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I'm reading Identity: Youth and Crisis and I was particularly struck by this passage:

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However, I'm completely lost by the idea that we are in constant process of making the present into the past - I don't believe I've seen this idea before, and I had an ever harder time trying to find it explained anywhere.

What does Erikson mean by "constant process of making the present 'former' " ? What is he referring to here?

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    $\begingroup$ Is there a question here? $\endgroup$
    – Arnon Weinberg
    Apr 11 '17 at 14:27
  • $\begingroup$ sorry, I can edit it to make my question more apparent. $\endgroup$
    – Matt
    Apr 11 '17 at 18:22
  • $\begingroup$ I'm not so well versed in psychoanalysis, although I really like E. Erikson. Maybe reading "Mind and Society" by L.S. Vygotsky or "Mind, Self and Society" by G.H. Mead can be helpful. Also the writings by J. Piaget--they may be useful as a complement to L.S. Vygotsky. In substance, I'm referring to the psychic representation of the world around us; which while being unique, cannot be purely subjective, since we are able to communicate. It may also be interesting to read about the " Theory of Affordances" by J.J. Gibson. $\endgroup$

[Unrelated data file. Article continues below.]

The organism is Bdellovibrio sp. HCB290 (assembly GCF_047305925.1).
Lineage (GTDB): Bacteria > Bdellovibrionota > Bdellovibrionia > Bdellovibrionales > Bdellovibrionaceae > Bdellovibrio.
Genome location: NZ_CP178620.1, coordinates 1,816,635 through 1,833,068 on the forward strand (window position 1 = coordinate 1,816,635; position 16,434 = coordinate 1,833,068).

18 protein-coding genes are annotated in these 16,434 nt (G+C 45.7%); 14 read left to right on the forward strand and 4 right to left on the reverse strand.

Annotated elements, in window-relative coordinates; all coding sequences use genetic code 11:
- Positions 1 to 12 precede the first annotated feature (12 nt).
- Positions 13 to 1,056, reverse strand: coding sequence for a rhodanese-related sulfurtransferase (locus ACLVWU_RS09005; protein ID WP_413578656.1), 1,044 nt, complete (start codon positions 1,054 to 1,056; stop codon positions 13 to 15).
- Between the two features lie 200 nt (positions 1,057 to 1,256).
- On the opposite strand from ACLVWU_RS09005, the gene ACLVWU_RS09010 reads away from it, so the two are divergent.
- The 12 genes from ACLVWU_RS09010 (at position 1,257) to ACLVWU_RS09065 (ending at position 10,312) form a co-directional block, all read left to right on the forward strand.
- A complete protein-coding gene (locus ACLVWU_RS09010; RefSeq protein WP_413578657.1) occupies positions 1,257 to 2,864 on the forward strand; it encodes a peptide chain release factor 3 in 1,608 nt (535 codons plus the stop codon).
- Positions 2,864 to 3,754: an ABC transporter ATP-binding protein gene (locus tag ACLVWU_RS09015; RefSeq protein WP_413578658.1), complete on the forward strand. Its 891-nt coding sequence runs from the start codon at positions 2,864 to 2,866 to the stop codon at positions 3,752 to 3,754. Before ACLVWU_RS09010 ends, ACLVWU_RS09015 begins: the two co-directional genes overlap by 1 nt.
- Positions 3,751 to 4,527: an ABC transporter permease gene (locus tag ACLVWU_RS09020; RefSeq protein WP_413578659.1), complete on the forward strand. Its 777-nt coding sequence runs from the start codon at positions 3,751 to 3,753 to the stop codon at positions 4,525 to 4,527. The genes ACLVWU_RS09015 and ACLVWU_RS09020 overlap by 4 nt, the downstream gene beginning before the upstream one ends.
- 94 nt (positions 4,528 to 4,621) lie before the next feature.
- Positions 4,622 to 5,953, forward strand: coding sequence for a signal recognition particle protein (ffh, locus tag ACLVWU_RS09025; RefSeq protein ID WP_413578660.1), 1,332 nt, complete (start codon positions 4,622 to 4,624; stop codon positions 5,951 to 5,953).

– user14074
    Apr 12 '17 at 6:29
  • $\begingroup$ "Memories. You're talking about memories!" From Blade Runner. $\endgroup$
    – user9634
    Apr 12 '17 at 23:03
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You should have quoted a bit more, because he was getting to the punchline. It is a bit metaphorical, but I think he is basically saying that it is not possible to have a "pure experience". We always have some individual context for everything, including our own past thoughts.

Another wrinkle is that everything that we think about is already in the past. We can't walk and chew experiences at the same time, so to speak.

Take a good look at what Buddhism says about this sort of thing - it is a 2500 year old technology for dealing with and understanding psychological reality. You could just study nonduality (research term: Persistent Non-Symbolic Experience) and get there faster.

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